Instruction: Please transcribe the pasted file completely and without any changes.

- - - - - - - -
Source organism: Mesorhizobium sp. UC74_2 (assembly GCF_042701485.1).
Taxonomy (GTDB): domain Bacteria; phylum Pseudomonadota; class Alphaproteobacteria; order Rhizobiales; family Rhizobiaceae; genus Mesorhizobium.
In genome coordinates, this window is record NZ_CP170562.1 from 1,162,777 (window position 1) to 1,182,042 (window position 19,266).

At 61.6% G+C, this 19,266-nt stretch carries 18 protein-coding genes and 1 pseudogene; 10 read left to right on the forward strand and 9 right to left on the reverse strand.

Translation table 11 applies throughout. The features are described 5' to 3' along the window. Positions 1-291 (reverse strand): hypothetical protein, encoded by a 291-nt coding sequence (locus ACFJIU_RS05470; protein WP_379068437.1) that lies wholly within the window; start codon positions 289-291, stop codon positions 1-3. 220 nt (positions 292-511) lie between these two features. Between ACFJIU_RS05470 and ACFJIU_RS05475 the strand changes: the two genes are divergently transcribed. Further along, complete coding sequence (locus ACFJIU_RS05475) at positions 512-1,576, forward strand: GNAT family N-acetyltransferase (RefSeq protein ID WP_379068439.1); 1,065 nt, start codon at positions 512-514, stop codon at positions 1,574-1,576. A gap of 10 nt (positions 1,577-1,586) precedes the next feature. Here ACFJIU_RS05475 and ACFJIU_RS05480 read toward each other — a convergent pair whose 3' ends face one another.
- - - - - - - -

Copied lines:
Source organism: Mesorhizobium sp. UC74_2 (assembly GCF_042701485.1).
Taxonomy (GTDB): domain Bacteria; phylum Pseudomonadota; class Alphaproteobacteria; order Rhizobiales; family Rhizobiaceae; genus Mesorhizobium.
In genome coordinates, this window is record NZ_CP170562.1 from 1,162,777 (window position 1) to 1,182,042 (window position 19,266).

At 61.6% G+C, this 19,266-nt stretch carries 18 protein-coding genes and 1 pseudogene; 10 read left to right on the forward strand and 9 right to left on the reverse strand.

Translation table 11 applies throughout. The features are described 5' to 3' along the window. Positions 1-291 (reverse strand): hypothetical protein, encoded by a 291-nt coding sequence (locus ACFJIU_RS05470; protein WP_379068437.1) that lies wholly within the window; start codon positions 289-291, stop codon positions 1-3. 220 nt (positions 292-511) lie between these two features. Between ACFJIU_RS05470 and ACFJIU_RS05475 the strand changes: the two genes are divergently transcribed. Further along, complete coding sequence (locus ACFJIU_RS05475) at positions 512-1,576, forward strand: GNAT family N-acetyltransferase (RefSeq protein ID WP_379068439.1); 1,065 nt, start codon at positions 512-514, stop codon at positions 1,574-1,576. A gap of 10 nt (positions 1,577-1,586) precedes the next feature. Here ACFJIU_RS05475 and ACFJIU_RS05480 read toward each other — a convergent pair whose 3' ends face one another.